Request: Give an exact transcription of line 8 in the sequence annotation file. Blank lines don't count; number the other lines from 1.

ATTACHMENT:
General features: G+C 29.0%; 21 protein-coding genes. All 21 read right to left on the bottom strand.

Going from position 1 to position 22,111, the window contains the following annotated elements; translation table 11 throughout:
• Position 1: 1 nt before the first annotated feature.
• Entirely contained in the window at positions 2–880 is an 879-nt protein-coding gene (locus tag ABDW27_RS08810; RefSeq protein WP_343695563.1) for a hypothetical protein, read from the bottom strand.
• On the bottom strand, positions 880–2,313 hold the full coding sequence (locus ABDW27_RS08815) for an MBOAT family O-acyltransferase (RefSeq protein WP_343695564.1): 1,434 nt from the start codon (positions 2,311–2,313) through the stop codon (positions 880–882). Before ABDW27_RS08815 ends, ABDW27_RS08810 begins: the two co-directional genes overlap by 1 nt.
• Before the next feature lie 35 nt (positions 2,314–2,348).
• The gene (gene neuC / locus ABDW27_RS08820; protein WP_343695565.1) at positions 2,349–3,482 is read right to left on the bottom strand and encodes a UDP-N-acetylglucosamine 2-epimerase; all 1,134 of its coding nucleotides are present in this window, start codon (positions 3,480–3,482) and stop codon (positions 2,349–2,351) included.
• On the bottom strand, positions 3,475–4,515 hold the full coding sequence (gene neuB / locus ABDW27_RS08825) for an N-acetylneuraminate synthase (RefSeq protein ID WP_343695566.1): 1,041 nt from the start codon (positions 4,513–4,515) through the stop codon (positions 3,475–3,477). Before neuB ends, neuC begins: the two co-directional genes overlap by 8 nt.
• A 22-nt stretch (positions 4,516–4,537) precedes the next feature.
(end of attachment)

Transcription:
• On the bottom strand, positions 3,475–4,515 hold the full coding sequence (gene neuB / locus ABDW27_RS08825) for an N-acetylneuraminate synthase (RefSeq protein ID WP_343695566.1): 1,041 nt from the start codon (positions 4,513–4,515) through the stop codon (positions 3,475–3,477). Before neuB ends, neuC begins: the two co-directional genes overlap by 8 nt.